Kipling’s ‘vernacular’
What he knew of it – and what he made of it
in In Time’s eye
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Rudyard Kipling's literary reputation was made by writing about a very different country, India, with what struck his readers as exceptional insider knowledge and artistic inwardness. The 'vernacular' Kipling uses is not only the unseen yeast that leavens his literary bread, it is rather more the very visible and colourful icing on his fictional cake. In Kipling's description, the language that Kim speaks is almost always 'Hindi', while what all the other characters, including the lama, Mahbub Ali, Creighton and Lurgan, speak to him in 'Urdu' or 'Hindustani'. English people have evolved, with the help of Khansamahs and ayahs, an extraordinary jargon, a kind of pidgin-Hindustani, which they imagine is the real article'. Kipling enhanced his comic exploitation of such inadequate Anglo-Hindustani by giving it an ironical narratorial frame. Kipling's far richer and resourceful use of Hindustani in Kim has been textually analysed and theoretically categorised in widely varying ways.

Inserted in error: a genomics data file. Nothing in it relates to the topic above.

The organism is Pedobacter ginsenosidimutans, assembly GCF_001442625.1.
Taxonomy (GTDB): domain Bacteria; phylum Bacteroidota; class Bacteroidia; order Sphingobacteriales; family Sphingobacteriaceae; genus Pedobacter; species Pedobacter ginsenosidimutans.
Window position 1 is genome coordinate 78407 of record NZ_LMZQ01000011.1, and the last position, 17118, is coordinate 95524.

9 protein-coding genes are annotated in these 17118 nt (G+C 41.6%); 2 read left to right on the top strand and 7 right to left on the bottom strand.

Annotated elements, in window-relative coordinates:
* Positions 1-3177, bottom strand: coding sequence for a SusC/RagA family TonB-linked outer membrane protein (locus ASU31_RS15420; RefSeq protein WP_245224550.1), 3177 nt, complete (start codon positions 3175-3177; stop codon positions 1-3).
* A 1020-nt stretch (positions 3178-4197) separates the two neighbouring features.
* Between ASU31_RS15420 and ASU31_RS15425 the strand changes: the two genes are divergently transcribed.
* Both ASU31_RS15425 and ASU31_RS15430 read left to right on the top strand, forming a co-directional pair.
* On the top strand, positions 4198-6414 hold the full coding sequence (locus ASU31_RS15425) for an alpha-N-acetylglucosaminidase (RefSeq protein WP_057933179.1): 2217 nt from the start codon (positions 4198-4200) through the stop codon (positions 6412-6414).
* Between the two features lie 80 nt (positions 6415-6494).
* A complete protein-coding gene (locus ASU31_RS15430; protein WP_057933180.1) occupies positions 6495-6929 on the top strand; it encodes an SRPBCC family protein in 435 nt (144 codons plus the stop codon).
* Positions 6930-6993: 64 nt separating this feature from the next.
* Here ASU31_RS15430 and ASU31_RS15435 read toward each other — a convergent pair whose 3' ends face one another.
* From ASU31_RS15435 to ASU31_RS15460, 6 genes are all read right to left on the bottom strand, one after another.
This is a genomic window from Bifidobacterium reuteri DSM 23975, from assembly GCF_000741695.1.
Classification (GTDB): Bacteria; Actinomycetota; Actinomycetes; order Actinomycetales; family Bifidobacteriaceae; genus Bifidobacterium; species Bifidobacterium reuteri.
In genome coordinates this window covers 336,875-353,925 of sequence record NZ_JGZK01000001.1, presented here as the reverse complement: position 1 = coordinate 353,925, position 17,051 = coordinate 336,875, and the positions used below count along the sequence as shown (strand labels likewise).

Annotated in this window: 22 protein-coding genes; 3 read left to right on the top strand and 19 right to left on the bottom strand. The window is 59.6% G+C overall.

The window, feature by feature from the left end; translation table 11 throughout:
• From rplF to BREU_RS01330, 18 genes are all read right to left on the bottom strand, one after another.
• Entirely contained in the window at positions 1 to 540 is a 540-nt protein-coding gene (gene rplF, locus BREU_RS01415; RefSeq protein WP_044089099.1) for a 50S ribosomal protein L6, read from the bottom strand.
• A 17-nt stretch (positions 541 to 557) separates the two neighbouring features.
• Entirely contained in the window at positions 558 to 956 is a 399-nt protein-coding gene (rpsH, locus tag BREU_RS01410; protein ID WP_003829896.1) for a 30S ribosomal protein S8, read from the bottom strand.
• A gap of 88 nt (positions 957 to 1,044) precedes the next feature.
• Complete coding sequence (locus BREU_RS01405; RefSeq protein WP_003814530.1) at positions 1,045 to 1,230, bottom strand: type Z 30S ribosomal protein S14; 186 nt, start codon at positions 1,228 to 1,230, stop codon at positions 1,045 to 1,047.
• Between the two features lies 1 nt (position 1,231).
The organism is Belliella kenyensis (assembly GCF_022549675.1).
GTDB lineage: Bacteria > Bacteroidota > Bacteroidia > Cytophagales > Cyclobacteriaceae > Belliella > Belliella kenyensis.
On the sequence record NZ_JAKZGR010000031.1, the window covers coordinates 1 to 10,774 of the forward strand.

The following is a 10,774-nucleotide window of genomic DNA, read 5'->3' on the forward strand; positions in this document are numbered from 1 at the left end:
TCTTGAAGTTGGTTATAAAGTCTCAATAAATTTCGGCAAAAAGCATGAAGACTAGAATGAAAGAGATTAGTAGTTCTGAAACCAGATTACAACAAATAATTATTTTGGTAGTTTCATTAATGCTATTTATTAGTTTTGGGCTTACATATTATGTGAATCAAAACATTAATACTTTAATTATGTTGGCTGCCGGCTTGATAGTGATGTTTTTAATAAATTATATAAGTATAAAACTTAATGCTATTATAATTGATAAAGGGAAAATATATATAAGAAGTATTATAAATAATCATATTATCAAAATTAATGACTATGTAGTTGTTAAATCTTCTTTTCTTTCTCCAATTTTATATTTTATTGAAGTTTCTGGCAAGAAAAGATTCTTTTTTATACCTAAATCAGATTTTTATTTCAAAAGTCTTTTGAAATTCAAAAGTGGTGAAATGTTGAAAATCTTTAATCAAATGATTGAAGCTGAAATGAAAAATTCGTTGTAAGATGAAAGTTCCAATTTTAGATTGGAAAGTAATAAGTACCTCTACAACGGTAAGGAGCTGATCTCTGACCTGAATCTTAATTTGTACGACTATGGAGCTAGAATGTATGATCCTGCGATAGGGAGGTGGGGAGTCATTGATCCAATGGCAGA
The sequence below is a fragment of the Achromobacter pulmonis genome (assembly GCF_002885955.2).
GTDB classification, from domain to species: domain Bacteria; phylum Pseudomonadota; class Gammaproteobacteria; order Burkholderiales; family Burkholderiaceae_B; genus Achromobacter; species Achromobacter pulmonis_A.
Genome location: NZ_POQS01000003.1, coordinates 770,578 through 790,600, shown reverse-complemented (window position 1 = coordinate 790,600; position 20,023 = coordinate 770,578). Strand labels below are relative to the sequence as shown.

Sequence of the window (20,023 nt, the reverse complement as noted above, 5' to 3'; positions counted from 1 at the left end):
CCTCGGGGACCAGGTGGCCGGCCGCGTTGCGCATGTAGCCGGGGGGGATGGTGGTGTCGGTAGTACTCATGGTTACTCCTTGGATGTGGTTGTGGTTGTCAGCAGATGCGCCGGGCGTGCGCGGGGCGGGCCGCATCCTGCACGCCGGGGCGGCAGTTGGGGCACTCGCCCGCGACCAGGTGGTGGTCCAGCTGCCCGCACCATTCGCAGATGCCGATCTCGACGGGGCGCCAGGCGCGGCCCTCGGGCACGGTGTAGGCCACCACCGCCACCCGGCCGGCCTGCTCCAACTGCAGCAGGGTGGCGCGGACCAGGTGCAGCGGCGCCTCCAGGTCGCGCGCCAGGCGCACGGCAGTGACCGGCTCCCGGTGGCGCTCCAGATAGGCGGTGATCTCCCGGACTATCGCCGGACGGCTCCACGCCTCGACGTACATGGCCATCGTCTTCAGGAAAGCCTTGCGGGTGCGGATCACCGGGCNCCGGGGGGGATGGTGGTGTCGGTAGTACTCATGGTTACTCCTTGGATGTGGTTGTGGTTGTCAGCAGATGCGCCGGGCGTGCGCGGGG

In Time’s eye

Essays on Rudyard Kipling

Editor: Jan Montefiore


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